Time is one of the most important elements of narrative. Whether it's fiction, nonfiction, or even poetry, the way that time functions in a narrative greatly affects reader experience. In this lecture and Q&A, we will explore how time and chronology function in narrative, and how time can be manipulated through order, stretching, and condensing, to change tone, characterization, plot, focus, energy, and more. We will learn several time shapes and structures that are common across many stories, and learn techniques to control the flow of time in our own work. Participants will also have a chance to write from a brief prompt, share their work if they choose, and discuss how to apply the techniques learned to their own manuscripts.

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Krys Malcolm Belc


A white transmasculine person with a close-shaved buzz cut, large plastic-framed glasses, and reddish beard.




Krys Malcolm Belc is the author of the memoir The Natural Mother of the Child (Counterpoint) and the flash nonfiction chapbook In Transit (The Cupboard Pamphlet). His essays have been featured in Granta, Black Warrior Review, The Rumpus, and elsewhere. Krys lives in Philadelphia with his partner and their three young children and works as an educator in a pediatric hospital.

Read more on his website.

SESSION: How I Made This: The Natural Mother of The Child

Muse Fellow in Nonfiction


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Crystal Maldonado


A fat, Puerto Rican woman in her mid-thirties with long, dark, curly hair, black cateye glasses, and wearing a small smile and a star-speckled navy and gold dress.




Crystal Maldonado is a young adult author who writes inclusive stories about fat, brown girls. Her debut novel, Fat Chance, Charlie Vega, is a 2021 New England Book Award winner, a Cosmopolitan Best New Book, and a POPSUGAR Best New YA Novel. Her newest novel, No Filter and Other Lies, explores teenage life in the social media age—and the lies we tell to ourselves and others. By day, Crystal works in higher-ed marketing, and by night, she is a writer whose work has been published in Latina, BuzzFeed, and the Hartford Courant. She earned her bachelor’s degree in English and journalism, with a minor in women’s studies, from the University of Connecticut. She currently lives in western Massachusetts with her husband, daughter, and dog. Follow her everywhere @crystalwrote or visit her website.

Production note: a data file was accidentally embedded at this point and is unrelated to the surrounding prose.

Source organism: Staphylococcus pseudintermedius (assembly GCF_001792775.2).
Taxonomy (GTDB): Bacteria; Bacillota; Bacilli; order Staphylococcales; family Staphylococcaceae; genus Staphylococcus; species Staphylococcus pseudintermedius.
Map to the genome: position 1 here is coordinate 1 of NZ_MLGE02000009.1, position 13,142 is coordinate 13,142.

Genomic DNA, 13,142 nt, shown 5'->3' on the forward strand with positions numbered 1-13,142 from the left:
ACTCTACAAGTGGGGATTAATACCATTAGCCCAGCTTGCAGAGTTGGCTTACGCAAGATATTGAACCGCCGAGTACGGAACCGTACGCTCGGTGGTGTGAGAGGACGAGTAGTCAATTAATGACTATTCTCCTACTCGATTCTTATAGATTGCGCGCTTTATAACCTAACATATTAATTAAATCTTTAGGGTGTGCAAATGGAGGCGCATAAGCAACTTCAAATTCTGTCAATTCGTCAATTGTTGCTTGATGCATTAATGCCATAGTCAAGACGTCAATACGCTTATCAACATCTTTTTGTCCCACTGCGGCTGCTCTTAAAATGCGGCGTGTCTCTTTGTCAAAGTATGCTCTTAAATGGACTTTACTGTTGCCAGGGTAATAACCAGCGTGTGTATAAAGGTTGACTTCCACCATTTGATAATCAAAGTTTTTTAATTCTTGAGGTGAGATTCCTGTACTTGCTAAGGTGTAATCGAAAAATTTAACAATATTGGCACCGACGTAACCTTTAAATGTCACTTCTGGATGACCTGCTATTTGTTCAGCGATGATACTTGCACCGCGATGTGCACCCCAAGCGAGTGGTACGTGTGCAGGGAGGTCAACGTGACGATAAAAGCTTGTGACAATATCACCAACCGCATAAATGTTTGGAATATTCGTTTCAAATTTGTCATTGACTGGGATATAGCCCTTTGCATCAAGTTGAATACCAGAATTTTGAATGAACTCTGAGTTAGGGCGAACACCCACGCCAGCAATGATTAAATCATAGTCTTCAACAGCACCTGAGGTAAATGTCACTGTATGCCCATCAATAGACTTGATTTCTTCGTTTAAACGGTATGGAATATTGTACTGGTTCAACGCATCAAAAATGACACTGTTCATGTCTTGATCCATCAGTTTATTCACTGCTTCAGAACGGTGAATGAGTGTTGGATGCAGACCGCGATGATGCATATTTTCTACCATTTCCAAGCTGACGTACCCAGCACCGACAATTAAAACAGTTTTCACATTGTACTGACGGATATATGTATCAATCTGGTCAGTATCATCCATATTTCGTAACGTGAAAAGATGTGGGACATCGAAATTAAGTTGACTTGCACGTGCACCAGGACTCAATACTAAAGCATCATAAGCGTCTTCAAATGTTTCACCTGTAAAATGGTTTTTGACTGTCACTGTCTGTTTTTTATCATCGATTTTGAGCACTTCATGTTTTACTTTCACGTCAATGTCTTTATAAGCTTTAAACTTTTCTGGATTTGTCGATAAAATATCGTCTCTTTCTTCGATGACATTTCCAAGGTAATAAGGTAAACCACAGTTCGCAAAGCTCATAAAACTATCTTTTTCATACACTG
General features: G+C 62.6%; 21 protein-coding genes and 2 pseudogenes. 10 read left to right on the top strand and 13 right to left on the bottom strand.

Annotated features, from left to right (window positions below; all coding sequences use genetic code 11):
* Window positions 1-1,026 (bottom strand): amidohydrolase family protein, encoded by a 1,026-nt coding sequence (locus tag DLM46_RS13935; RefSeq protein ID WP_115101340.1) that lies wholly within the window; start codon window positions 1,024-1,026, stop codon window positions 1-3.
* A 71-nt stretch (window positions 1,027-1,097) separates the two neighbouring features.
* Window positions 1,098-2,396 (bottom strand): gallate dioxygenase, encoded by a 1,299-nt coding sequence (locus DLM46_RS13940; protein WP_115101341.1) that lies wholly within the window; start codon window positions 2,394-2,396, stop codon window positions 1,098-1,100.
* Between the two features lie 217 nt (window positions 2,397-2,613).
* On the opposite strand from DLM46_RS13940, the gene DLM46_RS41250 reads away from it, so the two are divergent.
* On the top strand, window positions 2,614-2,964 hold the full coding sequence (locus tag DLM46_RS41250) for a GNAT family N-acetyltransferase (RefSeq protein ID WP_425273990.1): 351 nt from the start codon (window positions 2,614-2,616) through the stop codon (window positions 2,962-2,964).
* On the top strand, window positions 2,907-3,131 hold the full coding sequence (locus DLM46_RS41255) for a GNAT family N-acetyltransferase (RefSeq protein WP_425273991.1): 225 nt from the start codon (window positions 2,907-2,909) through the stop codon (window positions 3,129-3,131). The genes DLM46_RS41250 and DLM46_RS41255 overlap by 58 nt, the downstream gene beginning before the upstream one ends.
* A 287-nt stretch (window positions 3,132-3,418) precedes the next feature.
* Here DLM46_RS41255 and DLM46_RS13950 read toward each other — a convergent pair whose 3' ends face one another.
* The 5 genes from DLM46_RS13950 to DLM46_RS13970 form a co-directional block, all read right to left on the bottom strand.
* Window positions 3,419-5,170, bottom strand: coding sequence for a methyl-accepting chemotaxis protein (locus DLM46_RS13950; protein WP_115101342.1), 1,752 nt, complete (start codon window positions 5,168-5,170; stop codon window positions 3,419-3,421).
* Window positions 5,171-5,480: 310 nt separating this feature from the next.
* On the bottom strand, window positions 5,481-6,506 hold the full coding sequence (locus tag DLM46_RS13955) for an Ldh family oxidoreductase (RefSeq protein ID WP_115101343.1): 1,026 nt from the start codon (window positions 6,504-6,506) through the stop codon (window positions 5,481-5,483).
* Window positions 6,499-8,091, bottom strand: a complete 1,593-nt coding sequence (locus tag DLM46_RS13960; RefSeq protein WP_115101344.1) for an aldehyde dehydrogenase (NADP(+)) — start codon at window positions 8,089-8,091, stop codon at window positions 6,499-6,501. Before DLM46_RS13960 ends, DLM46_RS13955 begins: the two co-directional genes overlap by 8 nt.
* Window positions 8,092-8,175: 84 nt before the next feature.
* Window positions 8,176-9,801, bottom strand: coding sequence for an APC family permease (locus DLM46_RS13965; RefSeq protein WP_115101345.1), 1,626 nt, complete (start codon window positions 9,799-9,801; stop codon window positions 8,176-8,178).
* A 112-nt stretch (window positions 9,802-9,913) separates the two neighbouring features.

SESSION: Be the Main Character: How to Use Your Own Life to Inspire Your Craft

What does it mean to write what you know, and how can you use your own personal experiences, memories, and senses in your craft to develop your story’s voice? In this workshop, we’ll explore how to draw from our own life experiences to successfully create inspiring, authentic, and heartfelt narratives, while tapping into your best resource: you.

We’ll examine passages from young adult authors Julie Murphy, Adib Khorram, Aiden Thomas, and Laura Taylor Namey. Please come prepared with one memory from your youth that you’d like to work with in this session. Though this class will focus on YA voice, the exercises can be applied to writing for any age group.

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Sanjena Sathian


Indian American cisgender woman, black hair, green sweater, leaning against a tree.




Sanjena Sathian is the author of Gold Diggers, which was named a Top 10 Best Book of 2021 by the Washington Post, longlisted for the Center for Fiction’s First Novel Prize, chosen as an Amazon Best of 2021 pick, a Good Morning America Buzz pick, and more. She is working on the television adaptation with Mindy Kaling’s production company, Kaling International. Her award-winning short fiction also appears in The Atlantic, Conjunctions, Boulevard, and more, and she’s written nonfiction for The New Yorker, The New York Times, The Los Angeles Times, The Washington Post, TIME, and more. She’s a graduate of the Iowa Writers' Workshop, from which she received a Michener-Copernicus Fellowship, and where she was supported by the Paul and Daisy Soros Fellowships for New Americans.

Read more about Sanjena on her website.

SESSION: Locating Strangeness in Realist and Unreal Fiction

A man wakes up as a giant bug. A nose earns a promotion. A woman suspects her husband has been replaced by his doppelgänger. A 'hysterical' wife is consumed by her wallpaper. In art, anything can happen. And adding elements of unreality, absurdity, artifice, magical thinking, or the "Protean," as Salman Rushdie has put it, can sometimes allow us to *better* articulate reality than reality itself. How does this work, and why is it true?

Sanjena Sathian, who writes both real and unreal fiction, will discuss modes of accessing strangeness while maintaining access to true, concrete, physical reality in fiction. Drawing on the Russian formalist Viktor Shklovksy's notion of estrangement, she'll discuss how to balance the strange and the real in realist and nonrealist writing alike.

Together, we'll do a guided writing exercise inspired by the techniques of cartoonist and novelist Lynda Barry. Afterward, we'll look at published writing in-class as part of a craft lecture. No preparation is required, but participation is encouraged.

While this class is focused on techniques of fiction, the writing exercise is genre-agnostic, and the practice of estrangement may be useful to writers who write nonfiction or poetry as well. In-class texts will include poetry and non-fiction (think Sylvia Plath and Joan Didion).